Tipping point

When to tip and when not to tip. This is a dilemma that affects us all – whether we are travelling or not. It is pretty much expected that we should tip these days but the argument is that the customer shouldn’t have to subsidize wages. The reason we tip is because the minimum wage is so low in Canada. Take Australia for example. And New Zealand. No tipping there because the minimum wage is liveable.

Tipping in Europe was born in the middle ages, a master-serf custom where servants would receive an extra gratuity for excellent performance.  In the mid 1800’s when rich Americans started travelling to Europe they picked up on this habit. According to Ashlen Wilder in a very informative article

“American travelers brought it back to the states as a way to feel aristocratic. But tipping did not take off immediately in the U.S. There was a high level of resistance to it, and tipping was deemed “un-American”. Eating out was already expensive, so why would struggling Americans have to pay more on top of the bill? It also seemed to enforce classist tendencies, where the upper class left a small gratuity for those in the lower classes that worked in the service industry.” https://www.7shifts.com/blog/history-of-tipping-restaurants/

Now it seems that tips are expected at all levels – even at the pizza take out. There is even a character called Tippy who has his own comic book.

What’s the biggest tip ever left?

Waitress Phyllis Phenzo at Sal’s Pizzeria in Dobbs Ferry, New York State, helped customer Robert Cunningham choose the numbers for a winning lottery ticket in 1984. He ‘tipped’ her $ 3 million – half of his $ 6 million prize money. The story was the basis of the film It Could Happen To You….. WOW

Although tipping is a bit controversial it doesn’t help when diners are sassy about it – check out what some of these losers left for the server –

Seriously???? I suppose if she did text him for a date he would make her pay for her own meal.

And how about this tip?

The whole subject is definitely a hot topic ….. mmmm – maybe we should start putting TIP …… on the bottom of our booking form. I can just imagine how that would go down. Mind you – many years ago I did get a cash tip from a customer. He had booked a package and said that my service was excellent …. and gave me $100 note. Gosh …. didn’t know what to say…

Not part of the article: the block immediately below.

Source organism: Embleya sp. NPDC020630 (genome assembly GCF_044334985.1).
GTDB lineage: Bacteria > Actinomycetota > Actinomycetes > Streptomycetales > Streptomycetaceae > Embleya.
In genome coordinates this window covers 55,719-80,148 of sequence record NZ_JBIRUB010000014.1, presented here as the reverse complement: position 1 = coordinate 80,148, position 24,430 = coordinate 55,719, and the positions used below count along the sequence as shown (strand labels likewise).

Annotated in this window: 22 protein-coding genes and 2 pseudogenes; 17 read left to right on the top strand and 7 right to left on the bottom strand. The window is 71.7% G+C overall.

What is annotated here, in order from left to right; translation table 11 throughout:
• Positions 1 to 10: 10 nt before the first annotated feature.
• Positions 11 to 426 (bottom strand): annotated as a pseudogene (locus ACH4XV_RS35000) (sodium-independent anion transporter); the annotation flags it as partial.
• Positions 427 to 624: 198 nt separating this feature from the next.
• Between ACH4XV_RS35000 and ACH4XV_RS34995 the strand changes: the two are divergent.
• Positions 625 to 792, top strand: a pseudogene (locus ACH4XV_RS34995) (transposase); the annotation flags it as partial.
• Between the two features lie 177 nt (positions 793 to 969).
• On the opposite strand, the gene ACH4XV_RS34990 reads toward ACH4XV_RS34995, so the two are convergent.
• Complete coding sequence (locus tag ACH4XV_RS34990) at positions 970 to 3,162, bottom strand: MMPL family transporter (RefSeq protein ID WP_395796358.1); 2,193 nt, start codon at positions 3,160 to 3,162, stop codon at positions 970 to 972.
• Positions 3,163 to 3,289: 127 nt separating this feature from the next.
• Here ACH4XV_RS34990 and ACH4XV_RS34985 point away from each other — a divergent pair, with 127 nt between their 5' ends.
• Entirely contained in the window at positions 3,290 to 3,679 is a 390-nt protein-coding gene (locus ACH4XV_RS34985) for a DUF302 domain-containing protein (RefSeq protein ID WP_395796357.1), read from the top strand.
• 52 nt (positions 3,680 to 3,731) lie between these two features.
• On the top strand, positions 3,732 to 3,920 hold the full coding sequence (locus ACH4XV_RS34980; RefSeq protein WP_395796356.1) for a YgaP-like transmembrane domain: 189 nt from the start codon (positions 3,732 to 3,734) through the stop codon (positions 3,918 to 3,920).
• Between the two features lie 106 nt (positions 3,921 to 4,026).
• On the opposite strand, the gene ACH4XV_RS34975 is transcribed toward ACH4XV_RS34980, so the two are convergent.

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Categorized as Export

By Lesley Keyter

Lesley Keyter is the face of travel in the fast growing city of Calgary. Every week since 1997 she has has featured live on the Morning News Global TV.

6 comments

  1. Another interesting post. I always believed that the word comes from To Insure Prompt (or Preferred) Service – which is why TIPS were traditionally given before the service rendered. Think of the messenger who is going to rush down the street to deliver your love-letter ahead of your rival, or the head waiter who will escort you to the best table.

    However a recent Google search debunks that theory and claims the practice comes from the middle ages and should be shunned as out of step in our modern world.

    I do know that when I worked as a Server during my Uni days, (we were called Waiters back then), the daily Tips totalled more than my wages – and were highly sought. Some tables – and the clients who were seated there by virtue of their Tip to the headwaiter – always received my best service – and returned the highest tip in return.

    My spies tell me that the car jockeys at the best hotels clear more than most department managers.

    I still find it useful to “grease the wheels” on occasion, anticipating a special need or to reward extra service, but I also resent the presumptive tip that is just expected as a wage supplement.

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    1. Well that’s so interesting. It makes sense as well. We have found that when we tip at the beginning of a cruise we get the best service from our stateroom attendant. It sort of sets the tone.

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  2. There was no tipping in the UK .Even now the UK do not expect a tip, this is in the midlands !.We as seniors do not go out to eat as we cannot afford the tipping. I think this is the case for lots of people and in the end paying the staff a low wage does not pay off as people do not go out so they lose out in the end with less customers. We used to tip for excellent service but now It Is expected. I find the waitress’s only smile when they give you the bill.

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